If you have this set, you may choose to use the green and the purple in your palette as convenient secondaries, the blue as an additional cool blue, the Hematite as a dark grey/black and the Piemontite as an earth red. I love this for painting rusty surfaces too. These will all add granulating texture to your paintings. You can see a wonderful demonstration, again by Brenda Swanson, using both of these sets here. She is a fabulous painter :-)

If you don't have the Primatek set, you might like to add some other convenient colours, perhaps a 'landscape' or 'urban sketching' extender set. Here are some suggestions.
  • An earth yellow is useful - shown is the semi opaque Yellow Ochre but I also love the granulating Goethite (not available in 5ml tubes) or the slightly more orange and transparent Raw Sienna. Mont Amiata Natural Sienna is a transparent yellow ochre colour, though also not available in 5ml tubes. An earth yellow is useful for mixing olive greens and for use in landscapes. 
  • I find Burnt Sienna invaluable and use it with ultramarine to make a huge range of colours, or alone and watered down to make a skin tone.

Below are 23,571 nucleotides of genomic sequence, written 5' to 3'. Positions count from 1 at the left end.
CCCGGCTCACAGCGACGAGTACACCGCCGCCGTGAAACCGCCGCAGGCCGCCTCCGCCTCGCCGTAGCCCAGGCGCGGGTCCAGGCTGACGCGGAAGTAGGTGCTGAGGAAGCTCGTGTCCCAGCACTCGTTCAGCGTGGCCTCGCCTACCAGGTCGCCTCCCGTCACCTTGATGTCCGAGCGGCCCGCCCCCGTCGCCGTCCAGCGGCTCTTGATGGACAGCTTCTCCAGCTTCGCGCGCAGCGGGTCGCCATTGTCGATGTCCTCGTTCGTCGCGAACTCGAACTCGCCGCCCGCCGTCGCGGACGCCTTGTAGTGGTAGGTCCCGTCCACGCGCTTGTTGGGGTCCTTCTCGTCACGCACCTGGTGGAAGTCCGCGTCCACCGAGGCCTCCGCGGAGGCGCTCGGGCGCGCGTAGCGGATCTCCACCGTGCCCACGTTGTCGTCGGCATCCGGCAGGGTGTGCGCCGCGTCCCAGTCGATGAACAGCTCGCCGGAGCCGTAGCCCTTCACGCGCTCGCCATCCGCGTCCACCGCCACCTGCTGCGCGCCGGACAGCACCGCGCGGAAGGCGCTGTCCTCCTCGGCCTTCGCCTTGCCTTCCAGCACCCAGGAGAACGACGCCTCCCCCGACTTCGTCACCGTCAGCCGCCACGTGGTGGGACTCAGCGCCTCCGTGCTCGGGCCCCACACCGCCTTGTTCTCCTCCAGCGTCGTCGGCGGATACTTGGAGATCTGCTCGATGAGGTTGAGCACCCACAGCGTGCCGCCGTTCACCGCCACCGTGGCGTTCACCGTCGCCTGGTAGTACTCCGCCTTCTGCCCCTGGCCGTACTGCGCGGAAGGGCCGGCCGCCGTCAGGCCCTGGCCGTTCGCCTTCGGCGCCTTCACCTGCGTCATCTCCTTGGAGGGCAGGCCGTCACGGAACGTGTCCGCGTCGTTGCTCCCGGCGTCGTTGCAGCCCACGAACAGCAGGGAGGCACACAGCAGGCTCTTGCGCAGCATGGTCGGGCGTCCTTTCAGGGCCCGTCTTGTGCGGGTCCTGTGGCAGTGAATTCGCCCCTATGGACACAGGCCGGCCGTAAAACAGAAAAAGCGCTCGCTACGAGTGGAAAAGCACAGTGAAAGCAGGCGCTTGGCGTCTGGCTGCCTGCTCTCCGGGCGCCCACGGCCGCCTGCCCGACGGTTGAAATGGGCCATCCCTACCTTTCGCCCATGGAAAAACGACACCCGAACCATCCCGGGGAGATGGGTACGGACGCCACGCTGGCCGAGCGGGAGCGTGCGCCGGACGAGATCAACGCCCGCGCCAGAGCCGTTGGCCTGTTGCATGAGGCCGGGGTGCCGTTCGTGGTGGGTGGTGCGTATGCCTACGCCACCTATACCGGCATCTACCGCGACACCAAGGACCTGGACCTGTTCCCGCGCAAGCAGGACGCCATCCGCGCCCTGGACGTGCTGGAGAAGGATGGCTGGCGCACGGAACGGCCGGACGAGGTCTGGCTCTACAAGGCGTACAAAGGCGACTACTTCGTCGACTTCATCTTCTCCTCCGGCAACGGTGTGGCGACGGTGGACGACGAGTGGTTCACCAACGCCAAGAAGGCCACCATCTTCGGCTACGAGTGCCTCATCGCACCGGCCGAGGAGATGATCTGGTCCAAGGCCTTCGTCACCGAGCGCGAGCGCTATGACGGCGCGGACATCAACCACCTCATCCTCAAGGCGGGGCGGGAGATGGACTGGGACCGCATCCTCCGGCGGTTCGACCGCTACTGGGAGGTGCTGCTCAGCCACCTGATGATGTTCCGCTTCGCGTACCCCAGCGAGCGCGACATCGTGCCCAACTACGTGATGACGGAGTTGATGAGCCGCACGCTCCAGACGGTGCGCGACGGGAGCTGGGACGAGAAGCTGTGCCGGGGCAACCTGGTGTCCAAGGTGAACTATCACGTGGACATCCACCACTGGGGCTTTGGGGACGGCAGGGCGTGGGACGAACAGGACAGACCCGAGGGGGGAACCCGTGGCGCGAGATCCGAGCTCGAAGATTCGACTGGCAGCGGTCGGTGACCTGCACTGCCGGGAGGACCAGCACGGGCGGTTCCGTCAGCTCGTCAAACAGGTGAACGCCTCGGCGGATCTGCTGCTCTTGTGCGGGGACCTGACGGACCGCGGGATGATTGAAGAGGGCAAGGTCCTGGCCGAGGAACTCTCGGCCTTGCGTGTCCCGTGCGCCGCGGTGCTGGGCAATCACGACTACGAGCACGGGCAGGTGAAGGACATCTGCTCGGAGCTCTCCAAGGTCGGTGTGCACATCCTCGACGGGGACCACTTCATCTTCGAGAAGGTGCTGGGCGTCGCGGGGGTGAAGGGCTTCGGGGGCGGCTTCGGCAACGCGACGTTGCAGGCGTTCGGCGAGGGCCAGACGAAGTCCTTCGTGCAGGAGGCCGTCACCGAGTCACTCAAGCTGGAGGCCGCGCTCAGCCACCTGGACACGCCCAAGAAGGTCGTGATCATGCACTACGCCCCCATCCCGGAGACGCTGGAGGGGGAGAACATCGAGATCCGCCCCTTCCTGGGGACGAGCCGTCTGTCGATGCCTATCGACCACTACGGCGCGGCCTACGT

• If you are doing landscapes or urban sketching you might like to add a couple of wonderful convenient greens such as Sap Green and Undersea Green, pictured. 
  • I like Cerulean Chromium as a sky blue, often mixed with Ultramarine. It is not as staining as Phthalo blue so is an excellent third blue option. 
  • Buff Titanium is another very useful paint for Urban sketching and landscapes, though it is also useful in portraits.
Daniel Smith earth and landscape watercolours - Yellow Ochre, Burnt Sienna, Sap Green, Undresea Green, Cerulean Chromium, Buff Titanium along with Moonglow and Jane's Grey (custom mix).

  • If you choose to add a neutralised orange (burnt sienna) and one or two of the neutralised greens (such as Undersea Green), you might also like to add a neutralised purple. The one shown is a three-pigment mix called Moonglow and it is another lovely granulating colour. It is also a useful shadow colour. Bright secondaries are easy to mix with the Essentials set; more neutral oranges, purples and greens may take three pigments to create. 
  • You may wish to add a dark - this is my mixture of Burnt Sienna + Ultramarine, but you may choose to add a Payne's Grey or Neutral Tint or make a mix of your own as a convenient dark.